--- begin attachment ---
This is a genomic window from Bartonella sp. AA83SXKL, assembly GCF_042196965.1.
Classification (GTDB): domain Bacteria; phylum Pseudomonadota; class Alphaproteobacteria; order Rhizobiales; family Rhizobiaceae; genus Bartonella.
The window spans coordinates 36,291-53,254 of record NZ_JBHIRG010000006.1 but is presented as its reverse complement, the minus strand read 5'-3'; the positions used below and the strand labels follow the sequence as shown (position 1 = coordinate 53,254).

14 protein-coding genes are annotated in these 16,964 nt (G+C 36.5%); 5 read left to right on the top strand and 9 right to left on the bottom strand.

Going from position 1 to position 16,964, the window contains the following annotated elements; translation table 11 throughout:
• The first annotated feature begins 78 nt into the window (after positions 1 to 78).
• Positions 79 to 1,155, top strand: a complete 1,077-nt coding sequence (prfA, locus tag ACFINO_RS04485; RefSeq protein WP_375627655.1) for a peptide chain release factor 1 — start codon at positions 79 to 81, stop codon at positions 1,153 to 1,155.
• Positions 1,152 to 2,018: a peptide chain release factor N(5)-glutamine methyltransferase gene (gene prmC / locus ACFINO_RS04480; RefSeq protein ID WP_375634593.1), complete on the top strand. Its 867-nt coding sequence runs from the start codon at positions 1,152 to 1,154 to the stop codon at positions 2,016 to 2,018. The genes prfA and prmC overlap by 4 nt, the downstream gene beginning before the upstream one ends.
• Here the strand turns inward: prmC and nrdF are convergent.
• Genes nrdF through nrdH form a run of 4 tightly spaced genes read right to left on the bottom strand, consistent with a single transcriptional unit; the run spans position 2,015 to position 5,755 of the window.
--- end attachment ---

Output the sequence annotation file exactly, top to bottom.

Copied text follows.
This is a genomic window from Bartonella sp. AA83SXKL, assembly GCF_042196965.1.
Classification (GTDB): domain Bacteria; phylum Pseudomonadota; class Alphaproteobacteria; order Rhizobiales; family Rhizobiaceae; genus Bartonella.
The window spans coordinates 36,291-53,254 of record NZ_JBHIRG010000006.1 but is presented as its reverse complement, the minus strand read 5'-3'; the positions used below and the strand labels follow the sequence as shown (position 1 = coordinate 53,254).

14 protein-coding genes are annotated in these 16,964 nt (G+C 36.5%); 5 read left to right on the top strand and 9 right to left on the bottom strand.

Going from position 1 to position 16,964, the window contains the following annotated elements; translation table 11 throughout:
• The first annotated feature begins 78 nt into the window (after positions 1 to 78).
• Positions 79 to 1,155, top strand: a complete 1,077-nt coding sequence (prfA, locus tag ACFINO_RS04485; RefSeq protein WP_375627655.1) for a peptide chain release factor 1 — start codon at positions 79 to 81, stop codon at positions 1,153 to 1,155.
• Positions 1,152 to 2,018: a peptide chain release factor N(5)-glutamine methyltransferase gene (gene prmC / locus ACFINO_RS04480; RefSeq protein ID WP_375634593.1), complete on the top strand. Its 867-nt coding sequence runs from the start codon at positions 1,152 to 1,154 to the stop codon at positions 2,016 to 2,018. The genes prfA and prmC overlap by 4 nt, the downstream gene beginning before the upstream one ends.
• Here the strand turns inward: prmC and nrdF are convergent.
• Genes nrdF through nrdH form a run of 4 tightly spaced genes read right to left on the bottom strand, consistent with a single transcriptional unit; the run spans position 2,015 to position 5,755 of the window.